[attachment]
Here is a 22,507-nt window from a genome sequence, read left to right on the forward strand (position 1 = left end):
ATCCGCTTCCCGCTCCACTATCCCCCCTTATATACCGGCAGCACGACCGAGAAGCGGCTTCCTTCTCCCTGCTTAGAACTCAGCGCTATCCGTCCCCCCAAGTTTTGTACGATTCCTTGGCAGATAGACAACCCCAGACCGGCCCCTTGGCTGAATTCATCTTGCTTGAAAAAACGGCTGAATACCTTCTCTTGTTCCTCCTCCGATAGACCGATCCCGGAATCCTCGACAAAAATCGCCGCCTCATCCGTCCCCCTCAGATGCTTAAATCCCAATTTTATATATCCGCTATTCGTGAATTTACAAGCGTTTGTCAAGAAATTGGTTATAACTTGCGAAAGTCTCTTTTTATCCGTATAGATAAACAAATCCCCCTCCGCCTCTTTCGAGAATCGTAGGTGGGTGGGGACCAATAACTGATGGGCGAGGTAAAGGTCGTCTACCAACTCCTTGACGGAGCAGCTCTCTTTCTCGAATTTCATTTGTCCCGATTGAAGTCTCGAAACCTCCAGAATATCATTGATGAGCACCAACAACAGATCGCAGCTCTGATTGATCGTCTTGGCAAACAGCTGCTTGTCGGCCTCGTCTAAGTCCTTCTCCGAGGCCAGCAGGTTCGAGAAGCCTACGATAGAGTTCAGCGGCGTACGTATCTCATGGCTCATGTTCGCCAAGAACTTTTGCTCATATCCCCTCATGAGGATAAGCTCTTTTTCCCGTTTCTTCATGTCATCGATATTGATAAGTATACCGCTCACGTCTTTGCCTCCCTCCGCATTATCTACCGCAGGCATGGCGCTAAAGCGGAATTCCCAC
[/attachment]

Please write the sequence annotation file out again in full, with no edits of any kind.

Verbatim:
Here is a 22,507-nt window from a genome sequence, read left to right on the forward strand (position 1 = left end):
ATCCGCTTCCCGCTCCACTATCCCCCCTTATATACCGGCAGCACGACCGAGAAGCGGCTTCCTTCTCCCTGCTTAGAACTCAGCGCTATCCGTCCCCCCAAGTTTTGTACGATTCCTTGGCAGATAGACAACCCCAGACCGGCCCCTTGGCTGAATTCATCTTGCTTGAAAAAACGGCTGAATACCTTCTCTTGTTCCTCCTCCGATAGACCGATCCCGGAATCCTCGACAAAAATCGCCGCCTCATCCGTCCCCCTCAGATGCTTAAATCCCAATTTTATATATCCGCTATTCGTGAATTTACAAGCGTTTGTCAAGAAATTGGTTATAACTTGCGAAAGTCTCTTTTTATCCGTATAGATAAACAAATCCCCCTCCGCCTCTTTCGAGAATCGTAGGTGGGTGGGGACCAATAACTGATGGGCGAGGTAAAGGTCGTCTACCAACTCCTTGACGGAGCAGCTCTCTTTCTCGAATTTCATTTGTCCCGATTGAAGTCTCGAAACCTCCAGAATATCATTGATGAGCACCAACAACAGATCGCAGCTCTGATTGATCGTCTTGGCAAACAGCTGCTTGTCGGCCTCGTCTAAGTCCTTCTCCGAGGCCAGCAGGTTCGAGAAGCCTACGATAGAGTTCAGCGGCGTACGTATCTCATGGCTCATGTTCGCCAAGAACTTTTGCTCATATCCCCTCATGAGGATAAGCTCTTTTTCCCGTTTCTTCATGTCATCGATATTGATAAGTATACCGCTCACGTCTTTGCCTCCCTCCGCATTATCTACCGCAGGCATGGCGCTAAAGCGGAATTCCCAC